The Center for Disease Control (CDC) is a good resource for looking up how to prepare for travel to the country you are visiting. It contains information on the kinds of shots and protection you may need. It describes in detail the types of medicines that are available to combat local diseases but it must NOT take the place of wise counsel from a travel medicine provider who is familiar with your health history and can interpret what would work best for you! The website does not have the same travel information a travel provider has and should not take the place of a travel workup.
1 month before travel
After meeting with your travel medicine provider and getting the proper vaccinations, start taking the prescribed medicines before you travel as recommended. If you are taking Typhoid medication, it typically is started 2 weeks before travel and you can't take it when you are taking other medications. When you do travel, be sure to plan on packing your travel medications in your carry-on luggage and saving the extra for use at home when you return. Don't stop taking your medications before you are done with the regimen. Don't take advice from non-health professionals who don't take their prescribed medications. Never risk your health--you can't afford to be sick with poor access to care or upon your return home.
A travel medicine provider will advise you on other health preparation you will need before you to travel. Obtaining water treatment items, toiletries, protective bug spray, mosquito netting, insect repellent clothing, and insect repelling liquids to treat clothes, bedding, and mosquito netting is a step not to skip. Also, be sure to set aside germicidal lotions for use (but avoid placing them in your carry on bags due to airline liquid restrictions).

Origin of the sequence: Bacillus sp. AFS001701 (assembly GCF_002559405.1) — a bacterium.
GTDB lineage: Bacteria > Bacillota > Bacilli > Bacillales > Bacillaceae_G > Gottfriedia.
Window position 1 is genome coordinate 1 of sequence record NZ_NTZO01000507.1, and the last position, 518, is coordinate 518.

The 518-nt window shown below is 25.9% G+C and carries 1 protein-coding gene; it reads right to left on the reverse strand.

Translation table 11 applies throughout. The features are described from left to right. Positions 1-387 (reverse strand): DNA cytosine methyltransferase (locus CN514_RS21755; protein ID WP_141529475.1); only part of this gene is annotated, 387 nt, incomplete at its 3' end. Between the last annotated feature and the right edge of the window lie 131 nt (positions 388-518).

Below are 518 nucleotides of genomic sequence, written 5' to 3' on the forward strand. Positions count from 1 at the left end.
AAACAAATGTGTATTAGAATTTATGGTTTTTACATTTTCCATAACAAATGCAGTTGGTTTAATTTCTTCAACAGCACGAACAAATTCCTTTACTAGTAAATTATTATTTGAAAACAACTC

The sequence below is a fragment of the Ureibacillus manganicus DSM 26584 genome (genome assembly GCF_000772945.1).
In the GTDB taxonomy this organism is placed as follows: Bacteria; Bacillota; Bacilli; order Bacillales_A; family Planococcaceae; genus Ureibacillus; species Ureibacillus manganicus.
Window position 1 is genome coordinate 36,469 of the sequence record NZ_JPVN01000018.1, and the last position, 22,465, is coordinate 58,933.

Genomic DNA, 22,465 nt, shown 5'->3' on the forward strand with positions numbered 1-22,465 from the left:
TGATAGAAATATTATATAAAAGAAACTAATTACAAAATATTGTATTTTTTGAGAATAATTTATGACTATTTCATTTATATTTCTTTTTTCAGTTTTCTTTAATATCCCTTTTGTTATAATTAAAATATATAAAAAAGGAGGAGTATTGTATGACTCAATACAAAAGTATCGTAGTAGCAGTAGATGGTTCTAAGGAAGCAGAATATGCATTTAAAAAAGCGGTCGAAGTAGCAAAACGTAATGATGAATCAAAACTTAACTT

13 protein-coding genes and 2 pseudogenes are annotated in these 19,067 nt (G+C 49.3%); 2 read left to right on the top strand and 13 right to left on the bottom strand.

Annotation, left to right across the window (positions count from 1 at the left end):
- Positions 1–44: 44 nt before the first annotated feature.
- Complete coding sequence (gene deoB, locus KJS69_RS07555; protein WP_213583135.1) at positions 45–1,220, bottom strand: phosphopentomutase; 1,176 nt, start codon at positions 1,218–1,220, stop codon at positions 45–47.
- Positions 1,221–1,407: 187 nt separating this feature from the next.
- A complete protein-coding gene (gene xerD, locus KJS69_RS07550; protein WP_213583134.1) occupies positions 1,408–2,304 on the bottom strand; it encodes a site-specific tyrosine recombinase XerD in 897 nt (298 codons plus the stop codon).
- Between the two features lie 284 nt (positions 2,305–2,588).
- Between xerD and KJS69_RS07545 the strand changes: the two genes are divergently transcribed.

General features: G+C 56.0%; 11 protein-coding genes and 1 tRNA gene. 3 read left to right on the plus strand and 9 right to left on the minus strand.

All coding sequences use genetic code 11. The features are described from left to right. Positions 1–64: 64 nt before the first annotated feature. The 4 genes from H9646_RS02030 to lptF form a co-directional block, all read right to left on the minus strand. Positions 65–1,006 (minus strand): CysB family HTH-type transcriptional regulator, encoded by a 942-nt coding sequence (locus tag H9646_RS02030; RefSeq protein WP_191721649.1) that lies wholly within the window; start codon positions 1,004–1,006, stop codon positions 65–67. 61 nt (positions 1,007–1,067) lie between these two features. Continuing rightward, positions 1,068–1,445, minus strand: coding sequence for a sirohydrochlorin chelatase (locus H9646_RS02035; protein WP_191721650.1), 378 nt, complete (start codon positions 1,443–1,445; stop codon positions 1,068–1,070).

Your immunization history
Routine vaccines (shots),are for influenza (flu), chickenpox (or varicella), polio, measles/mumps/rubella (MMR), and diphtheria/pertussis/tetanus (DPT) and are given atall stages of life.
Even if you don’t regularly travel, routine vaccines are recommended and necessary to maintain your health. Childhood diseases, like measles, rarely occur now in the United States, but are quite common in under developed nations. Your exposure to those diseases puts you at risk for acquiring them even if you have gotten those vaccines in the past. Should you travel, and not be current on your shots (vaccinations) your risk acquiring these childhood infections goes up exponentially.
Most people don't like to think about getting ill or having an accident during their travels but the fact is that most tourist accidents involve some kind of motor vehicles. Make sure you have a health management plan should you become hurt or ill in the country you are visiting.
Many travelers obtain travel insurance so they can see health providers or be taken to the nearest country for proper medical care. Purchase the traveler's insurance that allows you to be transported out of the country should you get into a serious accident. The little amount it costs can save you thousands of dollars in medical bills.
Make the best of your time, money, and be safe when traveling. We only have one life to live--let's live it well!